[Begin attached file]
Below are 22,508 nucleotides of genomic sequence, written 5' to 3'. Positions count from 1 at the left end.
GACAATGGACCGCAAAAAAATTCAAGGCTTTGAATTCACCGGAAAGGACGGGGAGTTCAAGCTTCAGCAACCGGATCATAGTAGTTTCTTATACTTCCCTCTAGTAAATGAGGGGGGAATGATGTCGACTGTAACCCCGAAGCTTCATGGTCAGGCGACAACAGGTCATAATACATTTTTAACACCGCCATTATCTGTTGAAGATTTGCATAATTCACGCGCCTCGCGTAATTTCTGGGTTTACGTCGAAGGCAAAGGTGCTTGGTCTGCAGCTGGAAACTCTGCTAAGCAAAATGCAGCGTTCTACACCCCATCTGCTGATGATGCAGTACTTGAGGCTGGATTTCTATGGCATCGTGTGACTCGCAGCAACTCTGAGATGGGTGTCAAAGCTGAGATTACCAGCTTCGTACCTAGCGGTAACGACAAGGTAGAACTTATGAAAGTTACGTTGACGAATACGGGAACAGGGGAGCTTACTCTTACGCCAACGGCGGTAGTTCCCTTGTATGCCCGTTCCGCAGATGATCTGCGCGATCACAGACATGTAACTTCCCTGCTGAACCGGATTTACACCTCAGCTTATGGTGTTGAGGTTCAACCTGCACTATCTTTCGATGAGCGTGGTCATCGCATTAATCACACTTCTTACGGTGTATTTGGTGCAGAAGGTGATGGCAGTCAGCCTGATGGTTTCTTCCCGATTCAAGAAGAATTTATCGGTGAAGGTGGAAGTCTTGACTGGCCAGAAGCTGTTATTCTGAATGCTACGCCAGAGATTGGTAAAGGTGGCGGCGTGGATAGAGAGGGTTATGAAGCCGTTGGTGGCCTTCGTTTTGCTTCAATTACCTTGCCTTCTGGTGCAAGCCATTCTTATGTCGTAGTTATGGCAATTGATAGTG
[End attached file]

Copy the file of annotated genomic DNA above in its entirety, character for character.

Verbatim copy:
Below are 22,508 nucleotides of genomic sequence, written 5' to 3'. Positions count from 1 at the left end.
GACAATGGACCGCAAAAAAATTCAAGGCTTTGAATTCACCGGAAAGGACGGGGAGTTCAAGCTTCAGCAACCGGATCATAGTAGTTTCTTATACTTCCCTCTAGTAAATGAGGGGGGAATGATGTCGACTGTAACCCCGAAGCTTCATGGTCAGGCGACAACAGGTCATAATACATTTTTAACACCGCCATTATCTGTTGAAGATTTGCATAATTCACGCGCCTCGCGTAATTTCTGGGTTTACGTCGAAGGCAAAGGTGCTTGGTCTGCAGCTGGAAACTCTGCTAAGCAAAATGCAGCGTTCTACACCCCATCTGCTGATGATGCAGTACTTGAGGCTGGATTTCTATGGCATCGTGTGACTCGCAGCAACTCTGAGATGGGTGTCAAAGCTGAGATTACCAGCTTCGTACCTAGCGGTAACGACAAGGTAGAACTTATGAAAGTTACGTTGACGAATACGGGAACAGGGGAGCTTACTCTTACGCCAACGGCGGTAGTTCCCTTGTATGCCCGTTCCGCAGATGATCTGCGCGATCACAGACATGTAACTTCCCTGCTGAACCGGATTTACACCTCAGCTTATGGTGTTGAGGTTCAACCTGCACTATCTTTCGATGAGCGTGGTCATCGCATTAATCACACTTCTTACGGTGTATTTGGTGCAGAAGGTGATGGCAGTCAGCCTGATGGTTTCTTCCCGATTCAAGAAGAATTTATCGGTGAAGGTGGAAGTCTTGACTGGCCAGAAGCTGTTATTCTGAATGCTACGCCAGAGATTGGTAAAGGTGGCGGCGTGGATAGAGAGGGTTATGAAGCCGTTGGTGGCCTTCGTTTTGCTTCAATTACCTTGCCTTCTGGTGCAAGCCATTCTTATGTCGTAGTTATGGCAATTGATAGTG